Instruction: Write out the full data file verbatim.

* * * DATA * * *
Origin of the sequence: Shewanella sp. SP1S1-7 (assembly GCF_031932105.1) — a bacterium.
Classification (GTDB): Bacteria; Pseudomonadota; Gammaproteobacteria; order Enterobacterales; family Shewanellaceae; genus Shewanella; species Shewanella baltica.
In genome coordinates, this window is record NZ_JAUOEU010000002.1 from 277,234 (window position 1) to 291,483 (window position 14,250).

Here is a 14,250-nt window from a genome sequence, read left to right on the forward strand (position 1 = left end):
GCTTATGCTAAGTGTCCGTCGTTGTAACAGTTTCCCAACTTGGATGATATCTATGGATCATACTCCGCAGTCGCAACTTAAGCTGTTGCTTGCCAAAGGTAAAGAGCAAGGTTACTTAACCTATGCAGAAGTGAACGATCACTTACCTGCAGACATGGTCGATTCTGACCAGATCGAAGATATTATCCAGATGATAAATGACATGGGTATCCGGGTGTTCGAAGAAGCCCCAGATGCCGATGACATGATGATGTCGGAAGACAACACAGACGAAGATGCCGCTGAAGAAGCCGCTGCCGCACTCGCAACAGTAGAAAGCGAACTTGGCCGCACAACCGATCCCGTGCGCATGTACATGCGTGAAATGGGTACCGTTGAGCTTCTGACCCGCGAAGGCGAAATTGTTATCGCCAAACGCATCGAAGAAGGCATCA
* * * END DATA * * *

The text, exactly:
Origin of the sequence: Shewanella sp. SP1S1-7 (assembly GCF_031932105.1) — a bacterium.
Classification (GTDB): Bacteria; Pseudomonadota; Gammaproteobacteria; order Enterobacterales; family Shewanellaceae; genus Shewanella; species Shewanella baltica.
In genome coordinates, this window is record NZ_JAUOEU010000002.1 from 277,234 (window position 1) to 291,483 (window position 14,250).

Here is a 14,250-nt window from a genome sequence, read left to right on the forward strand (position 1 = left end):
GCTTATGCTAAGTGTCCGTCGTTGTAACAGTTTCCCAACTTGGATGATATCTATGGATCATACTCCGCAGTCGCAACTTAAGCTGTTGCTTGCCAAAGGTAAAGAGCAAGGTTACTTAACCTATGCAGAAGTGAACGATCACTTACCTGCAGACATGGTCGATTCTGACCAGATCGAAGATATTATCCAGATGATAAATGACATGGGTATCCGGGTGTTCGAAGAAGCCCCAGATGCCGATGACATGATGATGTCGGAAGACAACACAGACGAAGATGCCGCTGAAGAAGCCGCTGCCGCACTCGCAACAGTAGAAAGCGAACTTGGCCGCACAACCGATCCCGTGCGCATGTACATGCGTGAAATGGGTACCGTTGAGCTTCTGACCCGCGAAGGCGAAATTGTTATCGCCAAACGCATCGAAGAAGGCATCA